I've just finished Tovar Cerulli's newly released The Mindful Carnivore: A Vegetarian's Hunt for Sustenance, and I highly recommend it to just about anyone who eats and reads. No matter how you'd label yourself--hunter, nonhunter, antihunter, vegan, vegetarian, carnivore, or just an omnivore with dilemmas--this is a book worth reading. And once you've finished it, you may begin questioning those labels that once seemed so simple and clear. But apart from all the big ideas in this book, it's just a good read.

As Cerulli tells a deeply personal story of his own journey from vegan to hunter, he connects his experiences to larger themes having to do with meat, meaning, and the karmic costs of every food on his table--including the brown rice, tofu, and organic vegetables. As you'll immediately guess from the book's title and cover, Cerulli is now something of a venison evangelist. But he wasn't always. After reflecting on the compassionate words of Buddhist teacher Thich Nhat Hanh, he became a vegetarian at age 20. Soon, after learning more about the modern egg and dairy industries, he went completely vegan. Eventually, however, he began to have second thoughts.

"I realized," he writes in his bio for a recent panel discussion, "that all food has its costs. From habitat destruction to combines that inadvertently mince rabbits to the shooting of deer in farm fields, crop production is far from harmless. Even in our own organic garden, my wife and I were battling ravenous insects and fence-defying woodchucks. I began to see that the question wasn't what we ate but how that food came to our plates. A few years later, my wife--who was studying holistic health and nutrition--suggested that we shift our diet, and my health improved when we started eating dairy and eggs.
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9 of 10 people found the following review helpful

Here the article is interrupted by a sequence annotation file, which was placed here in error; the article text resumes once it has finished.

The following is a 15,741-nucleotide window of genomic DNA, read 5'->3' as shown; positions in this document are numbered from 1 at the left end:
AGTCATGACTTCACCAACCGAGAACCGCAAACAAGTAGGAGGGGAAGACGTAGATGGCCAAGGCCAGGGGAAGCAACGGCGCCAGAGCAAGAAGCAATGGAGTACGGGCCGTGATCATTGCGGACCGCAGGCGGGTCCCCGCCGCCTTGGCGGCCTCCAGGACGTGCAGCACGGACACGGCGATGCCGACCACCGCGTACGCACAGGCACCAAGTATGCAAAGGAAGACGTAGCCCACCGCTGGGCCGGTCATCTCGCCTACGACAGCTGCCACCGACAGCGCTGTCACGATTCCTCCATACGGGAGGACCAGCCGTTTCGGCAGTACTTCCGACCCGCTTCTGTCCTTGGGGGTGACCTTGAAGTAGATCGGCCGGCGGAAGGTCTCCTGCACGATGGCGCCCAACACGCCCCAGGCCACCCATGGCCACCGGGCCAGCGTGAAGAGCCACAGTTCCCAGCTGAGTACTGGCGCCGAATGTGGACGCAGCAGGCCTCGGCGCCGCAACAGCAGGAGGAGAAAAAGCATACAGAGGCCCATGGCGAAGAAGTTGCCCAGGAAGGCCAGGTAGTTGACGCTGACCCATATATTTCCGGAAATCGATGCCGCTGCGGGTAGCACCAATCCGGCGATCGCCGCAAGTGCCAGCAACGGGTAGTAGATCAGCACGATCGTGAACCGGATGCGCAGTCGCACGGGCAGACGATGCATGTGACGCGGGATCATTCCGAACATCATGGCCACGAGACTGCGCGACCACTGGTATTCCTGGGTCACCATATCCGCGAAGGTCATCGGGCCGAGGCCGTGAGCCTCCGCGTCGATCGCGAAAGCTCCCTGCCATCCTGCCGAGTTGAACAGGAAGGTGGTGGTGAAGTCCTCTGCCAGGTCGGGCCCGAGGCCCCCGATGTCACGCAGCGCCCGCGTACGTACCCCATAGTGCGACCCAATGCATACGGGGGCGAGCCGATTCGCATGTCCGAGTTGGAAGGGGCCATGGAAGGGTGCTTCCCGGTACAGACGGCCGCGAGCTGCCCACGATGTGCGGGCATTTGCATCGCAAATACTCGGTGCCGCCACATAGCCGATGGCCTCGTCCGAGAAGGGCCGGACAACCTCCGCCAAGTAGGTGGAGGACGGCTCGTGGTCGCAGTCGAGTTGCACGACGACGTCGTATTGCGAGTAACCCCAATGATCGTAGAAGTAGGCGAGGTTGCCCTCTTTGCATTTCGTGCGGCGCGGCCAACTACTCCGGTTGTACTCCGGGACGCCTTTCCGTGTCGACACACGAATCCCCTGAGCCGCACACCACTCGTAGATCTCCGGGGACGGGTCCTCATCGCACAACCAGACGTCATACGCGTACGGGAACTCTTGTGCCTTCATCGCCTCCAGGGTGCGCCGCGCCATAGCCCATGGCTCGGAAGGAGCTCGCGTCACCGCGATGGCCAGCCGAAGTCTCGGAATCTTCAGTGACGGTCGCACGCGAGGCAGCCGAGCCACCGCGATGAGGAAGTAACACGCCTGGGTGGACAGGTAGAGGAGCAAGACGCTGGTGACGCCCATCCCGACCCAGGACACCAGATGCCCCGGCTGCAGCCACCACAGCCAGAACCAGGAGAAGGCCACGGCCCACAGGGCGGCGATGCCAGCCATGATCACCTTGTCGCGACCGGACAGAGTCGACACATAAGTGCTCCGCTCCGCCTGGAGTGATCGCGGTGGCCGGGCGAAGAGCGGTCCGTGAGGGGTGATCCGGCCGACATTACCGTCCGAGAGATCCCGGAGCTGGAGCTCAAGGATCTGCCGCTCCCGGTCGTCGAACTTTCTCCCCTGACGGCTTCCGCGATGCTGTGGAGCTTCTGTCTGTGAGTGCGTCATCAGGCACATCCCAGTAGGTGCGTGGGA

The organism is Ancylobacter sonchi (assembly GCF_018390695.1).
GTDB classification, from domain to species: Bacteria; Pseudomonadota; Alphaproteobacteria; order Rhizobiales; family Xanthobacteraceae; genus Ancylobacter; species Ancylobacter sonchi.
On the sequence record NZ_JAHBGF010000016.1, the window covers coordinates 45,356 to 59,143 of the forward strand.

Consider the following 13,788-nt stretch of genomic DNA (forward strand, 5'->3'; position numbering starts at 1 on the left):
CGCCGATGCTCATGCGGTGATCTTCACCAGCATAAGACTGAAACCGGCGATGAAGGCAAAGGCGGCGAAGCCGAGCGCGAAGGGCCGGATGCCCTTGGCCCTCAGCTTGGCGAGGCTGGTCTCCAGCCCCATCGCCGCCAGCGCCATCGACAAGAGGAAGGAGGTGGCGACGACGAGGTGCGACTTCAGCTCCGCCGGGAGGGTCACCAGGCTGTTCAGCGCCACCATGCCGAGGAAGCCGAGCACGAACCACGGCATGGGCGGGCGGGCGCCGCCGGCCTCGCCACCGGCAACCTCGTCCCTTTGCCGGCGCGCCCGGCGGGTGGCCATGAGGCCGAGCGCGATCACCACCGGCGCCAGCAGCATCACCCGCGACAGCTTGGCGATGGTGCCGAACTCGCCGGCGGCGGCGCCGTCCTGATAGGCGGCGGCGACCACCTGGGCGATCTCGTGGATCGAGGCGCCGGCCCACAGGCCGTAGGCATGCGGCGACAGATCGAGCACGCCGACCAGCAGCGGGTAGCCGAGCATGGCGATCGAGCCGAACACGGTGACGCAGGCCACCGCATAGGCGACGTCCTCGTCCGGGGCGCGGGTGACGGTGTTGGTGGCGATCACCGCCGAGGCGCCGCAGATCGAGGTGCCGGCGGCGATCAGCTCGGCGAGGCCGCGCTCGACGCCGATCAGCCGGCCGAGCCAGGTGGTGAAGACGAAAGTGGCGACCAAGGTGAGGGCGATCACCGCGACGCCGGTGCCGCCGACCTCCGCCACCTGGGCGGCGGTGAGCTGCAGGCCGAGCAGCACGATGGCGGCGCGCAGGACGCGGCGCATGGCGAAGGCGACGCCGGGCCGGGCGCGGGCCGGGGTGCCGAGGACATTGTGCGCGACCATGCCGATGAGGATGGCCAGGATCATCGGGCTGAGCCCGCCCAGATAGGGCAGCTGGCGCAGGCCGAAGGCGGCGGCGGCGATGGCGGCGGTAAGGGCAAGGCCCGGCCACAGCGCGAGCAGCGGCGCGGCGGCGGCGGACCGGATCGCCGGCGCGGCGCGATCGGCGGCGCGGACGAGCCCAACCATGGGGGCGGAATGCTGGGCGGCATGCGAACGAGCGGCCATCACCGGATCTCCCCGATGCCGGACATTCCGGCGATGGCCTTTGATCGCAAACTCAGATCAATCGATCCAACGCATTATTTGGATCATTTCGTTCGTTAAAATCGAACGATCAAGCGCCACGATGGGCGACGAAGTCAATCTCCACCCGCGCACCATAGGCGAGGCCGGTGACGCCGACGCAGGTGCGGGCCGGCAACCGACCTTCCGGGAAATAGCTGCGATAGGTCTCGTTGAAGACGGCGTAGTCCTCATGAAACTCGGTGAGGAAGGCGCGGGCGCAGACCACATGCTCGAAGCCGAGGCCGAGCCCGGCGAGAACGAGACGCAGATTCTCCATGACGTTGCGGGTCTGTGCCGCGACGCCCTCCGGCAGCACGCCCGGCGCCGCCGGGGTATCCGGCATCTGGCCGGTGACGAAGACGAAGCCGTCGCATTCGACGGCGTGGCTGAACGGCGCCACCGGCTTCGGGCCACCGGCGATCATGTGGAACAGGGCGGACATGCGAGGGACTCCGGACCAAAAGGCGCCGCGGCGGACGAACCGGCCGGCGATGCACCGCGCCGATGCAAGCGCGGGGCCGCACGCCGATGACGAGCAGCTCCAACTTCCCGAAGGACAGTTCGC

By jpltpl
Format:Hardcover|Verified Purchase
I really enjoyed this book. I love reading about food and where food comes from, so this book was right up my alley. Cerulli is a careful, thoughtful writer (and eater!) and clearly cares about doing the right thing where animals and humanity is concerned. Well done.
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4 of 4 people found the following review helpful
4.0 out of 5 stars A very very well-constructed book March 13, 2012
Format:Kindle Edition
I've been quite fascinated by the questions about where our food comes from over the last couple of years and documentaries such as Food Inc and Jonathan Safran Foer's Eating Animals have only added to my interest. Although I have weighed up my carnivore lifestyle numerous times over the last decade, I still keep returning to the meat counter or section. So, what would Cerulli's The Mindful Carnivore teach me about my attitudes?

I really don't know what I expected about the book but it raised some real questions that I had never expected to address. Cerulli spends a lot of time considering hunting: hunting for food, hunting for sport. I have never hunted - I have no desire to hunt - but I'm aware of the hypocrisy I would present if I looked down on anyone who hunted for food. Surely it shows more respect for the produce you eat than a schlep to the meat counter does?

Cerulli interweaves this tale of his personal history with food and, specifically, meat with factual information, personal anecdotes, quotations from various sources both pro and anti-hunting and both for and against vegetarianism.